SUSTAINABILITY ASPECTS ARE KEY IN AGRICULTURAL INVESTMENTS

Första AP-fonden’s investment portfolio contains  agricultural investments. The intention is that such investments will generate a long-term stable and secure return and, through a differing return pattern, serve as a supplement to the rest of the portfolio.

In order to reduce ESG risks in the investments, the Fund’s strategy is to invest in agricultural properties in advanced markets, where agricultural production is efficient and not dependent on government subsidies or other support. It is also important that the agricultural properties are located in countries with clear legal structures.

At the end of 2014, 0.4 per cent of the Fund’s assets under management were in agricultural properties, to a value of around SEK 1,100 million. That equals around 27,000 hectares of farmland spread across 18 agricultural properties in Australia and as many in New Zealand. Första AP-fonden does not farm the land itself; it is either leased to local farmers or run by the external managers appointed by the Fund.

Major sustainability challenges

The challenges in agricultural investments are considerable – it is an industry confronted by all types of sustainability risks. Analysis of sustainability factors is therefore handled as an integral part of the Fund’s evaluation process before investment decisions are made and forms part of the ongoing monitoring of the investments. As a basis for this analysis, the Fund uses PRI’s Principles for Responsible Investment in Farmland, which have been endorsed both by the Fund and its managers. The principles cover the following areas: environment, labour rights and human rights, land and resource rights and business ethics. When selecting managers, evaluation of how the manager integrates sustainability aspects into its operations is key.

The Fund has two managers – AAG Investment Management in Australia and Southern Pastures Management in New Zealand. Both managers integrate sustainability aspects into their daily business. In their view, active sustainability work is fundamental to creating better-run farmland. Not only does it improve financial results, it also helps enhance local community development and food supply.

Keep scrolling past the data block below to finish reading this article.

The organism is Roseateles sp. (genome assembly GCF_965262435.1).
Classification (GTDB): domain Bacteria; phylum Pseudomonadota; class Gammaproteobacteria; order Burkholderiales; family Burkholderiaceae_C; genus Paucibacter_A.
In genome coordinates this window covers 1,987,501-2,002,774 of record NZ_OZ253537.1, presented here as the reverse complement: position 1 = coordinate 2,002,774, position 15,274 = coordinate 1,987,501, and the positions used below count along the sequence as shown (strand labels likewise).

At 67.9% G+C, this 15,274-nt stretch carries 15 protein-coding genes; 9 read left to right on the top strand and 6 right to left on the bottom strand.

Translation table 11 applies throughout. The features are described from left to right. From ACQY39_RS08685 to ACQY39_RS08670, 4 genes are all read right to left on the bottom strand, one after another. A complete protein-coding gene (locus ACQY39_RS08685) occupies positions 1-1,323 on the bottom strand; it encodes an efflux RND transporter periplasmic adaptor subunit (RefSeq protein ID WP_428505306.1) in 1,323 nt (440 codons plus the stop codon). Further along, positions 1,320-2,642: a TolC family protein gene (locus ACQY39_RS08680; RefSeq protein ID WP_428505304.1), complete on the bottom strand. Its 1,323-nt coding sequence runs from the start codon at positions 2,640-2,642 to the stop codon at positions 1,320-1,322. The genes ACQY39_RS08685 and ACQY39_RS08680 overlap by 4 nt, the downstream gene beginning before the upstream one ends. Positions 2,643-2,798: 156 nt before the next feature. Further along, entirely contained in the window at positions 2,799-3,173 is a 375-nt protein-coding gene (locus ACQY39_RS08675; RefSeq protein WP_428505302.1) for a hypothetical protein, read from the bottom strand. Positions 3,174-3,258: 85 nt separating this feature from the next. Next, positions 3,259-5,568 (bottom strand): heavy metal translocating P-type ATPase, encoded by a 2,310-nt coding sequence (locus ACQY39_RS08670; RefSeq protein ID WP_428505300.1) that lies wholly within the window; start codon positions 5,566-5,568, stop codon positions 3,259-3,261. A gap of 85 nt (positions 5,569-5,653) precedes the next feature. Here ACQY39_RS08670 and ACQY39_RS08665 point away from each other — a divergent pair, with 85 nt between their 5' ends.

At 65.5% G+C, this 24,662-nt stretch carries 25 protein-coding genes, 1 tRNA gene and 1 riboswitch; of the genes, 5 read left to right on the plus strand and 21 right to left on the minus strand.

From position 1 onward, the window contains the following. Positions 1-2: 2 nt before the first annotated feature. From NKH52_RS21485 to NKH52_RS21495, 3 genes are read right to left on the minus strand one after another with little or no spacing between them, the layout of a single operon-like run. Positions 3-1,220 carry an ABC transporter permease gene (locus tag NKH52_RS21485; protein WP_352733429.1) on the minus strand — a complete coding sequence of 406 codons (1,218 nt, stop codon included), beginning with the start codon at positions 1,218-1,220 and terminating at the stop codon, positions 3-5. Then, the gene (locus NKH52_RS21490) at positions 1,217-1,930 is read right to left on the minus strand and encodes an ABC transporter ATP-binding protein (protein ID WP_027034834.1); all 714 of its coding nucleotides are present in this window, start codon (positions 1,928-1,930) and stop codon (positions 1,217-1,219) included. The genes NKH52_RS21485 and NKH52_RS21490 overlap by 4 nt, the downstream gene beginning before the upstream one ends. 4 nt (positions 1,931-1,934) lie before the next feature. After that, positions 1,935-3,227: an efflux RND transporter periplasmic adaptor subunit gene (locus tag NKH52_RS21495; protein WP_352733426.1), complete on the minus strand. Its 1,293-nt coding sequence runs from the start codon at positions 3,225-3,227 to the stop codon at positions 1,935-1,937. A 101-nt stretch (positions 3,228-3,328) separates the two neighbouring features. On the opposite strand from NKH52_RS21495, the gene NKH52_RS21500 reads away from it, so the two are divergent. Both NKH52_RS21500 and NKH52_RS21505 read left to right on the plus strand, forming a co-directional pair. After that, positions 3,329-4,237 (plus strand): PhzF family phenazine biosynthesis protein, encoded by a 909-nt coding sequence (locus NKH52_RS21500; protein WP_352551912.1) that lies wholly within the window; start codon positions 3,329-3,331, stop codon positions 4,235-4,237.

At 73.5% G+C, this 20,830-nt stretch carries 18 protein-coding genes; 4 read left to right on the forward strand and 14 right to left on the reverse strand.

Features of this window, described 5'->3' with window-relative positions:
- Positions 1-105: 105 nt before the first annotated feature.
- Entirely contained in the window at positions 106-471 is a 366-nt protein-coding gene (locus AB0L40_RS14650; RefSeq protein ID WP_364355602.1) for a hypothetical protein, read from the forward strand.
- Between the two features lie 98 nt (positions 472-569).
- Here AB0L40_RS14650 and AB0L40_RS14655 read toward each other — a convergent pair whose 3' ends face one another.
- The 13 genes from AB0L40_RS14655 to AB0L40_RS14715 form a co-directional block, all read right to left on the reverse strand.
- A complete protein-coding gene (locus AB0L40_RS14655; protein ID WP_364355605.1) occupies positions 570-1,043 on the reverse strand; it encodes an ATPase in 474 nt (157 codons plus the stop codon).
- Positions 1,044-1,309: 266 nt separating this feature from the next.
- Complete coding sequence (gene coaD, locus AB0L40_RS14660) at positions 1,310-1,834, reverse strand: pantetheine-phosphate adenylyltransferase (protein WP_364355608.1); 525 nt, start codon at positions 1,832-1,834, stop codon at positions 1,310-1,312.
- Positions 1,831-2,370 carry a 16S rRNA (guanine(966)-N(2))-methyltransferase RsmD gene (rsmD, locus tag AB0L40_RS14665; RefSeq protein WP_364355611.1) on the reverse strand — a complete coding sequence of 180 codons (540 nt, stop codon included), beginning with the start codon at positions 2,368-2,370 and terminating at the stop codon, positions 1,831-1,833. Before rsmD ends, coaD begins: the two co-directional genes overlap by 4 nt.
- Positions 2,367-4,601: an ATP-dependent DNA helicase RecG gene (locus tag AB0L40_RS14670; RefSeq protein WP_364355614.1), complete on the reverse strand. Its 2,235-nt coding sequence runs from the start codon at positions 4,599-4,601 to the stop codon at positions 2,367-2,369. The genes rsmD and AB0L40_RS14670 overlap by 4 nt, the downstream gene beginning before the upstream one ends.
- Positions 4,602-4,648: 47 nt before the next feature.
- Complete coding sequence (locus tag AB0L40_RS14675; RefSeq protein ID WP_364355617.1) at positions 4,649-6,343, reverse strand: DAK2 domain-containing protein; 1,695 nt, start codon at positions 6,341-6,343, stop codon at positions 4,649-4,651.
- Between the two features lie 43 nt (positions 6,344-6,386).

Examples of how the farmland principles were implemented in 2014 are provided below.

New Zealand

In New Zealand, investments consist entirely of farmland for milk production. All investments are preceded by an independent eco-audit in order to identify flora and fauna of particular ecological value. The information is then included in the source materials for business planning for each individual piece of farmland. Similarly, any land conversion is preceded by independent investigations regarding, for instance, impact on water flows. Measures have subsequently been taken to preserve and improve wetlands present on the farmland. In order to improve the knowledge of its dairy farmers, both about environmental matters and health and safety, the Fund’s manager organises a two-day training conference each year.

The Fund’s manager is also one of the founders of the Upper Waikato Sustainable Milk Project. It is the most extensive initiative in New Zealand to promote a better environment in connection with milk production. Another area in focus in 2014 was the origin of the feed supplements fed to the cattle when the agricultural properties were purchased.

The Fund’s manager is in regular dialogue with representatives of the indigenous people of New Zealand – the Maori. For example, in 2014 it conducted a study with a local tribe of an area following indications of early settlements. The area has now been separated from the rest of the farmland and the local tribe has access to it.

Australia

In Australia, the focus of the Fund’s farmland is more varied. On some, grain is farmed, while others are used for cattle rearing and milk production, or a mixture of the two. Some of the Fund’s investments are also included in projects aimed at restoring failed afforestation to farmland. In Australia too, all investments are preceded by detailed environmental and social evaluations that cover e.g. soil analysis, water, form of ownership, neighbour relations, waste management, the existence of environmental management systems and costs of any measures deemed necessary by the manager. Clear goals and follow-up thereof are key components of the operations. The farmers that farm the land are trained in environmental matters, health and safety and the safe handling of chemicals.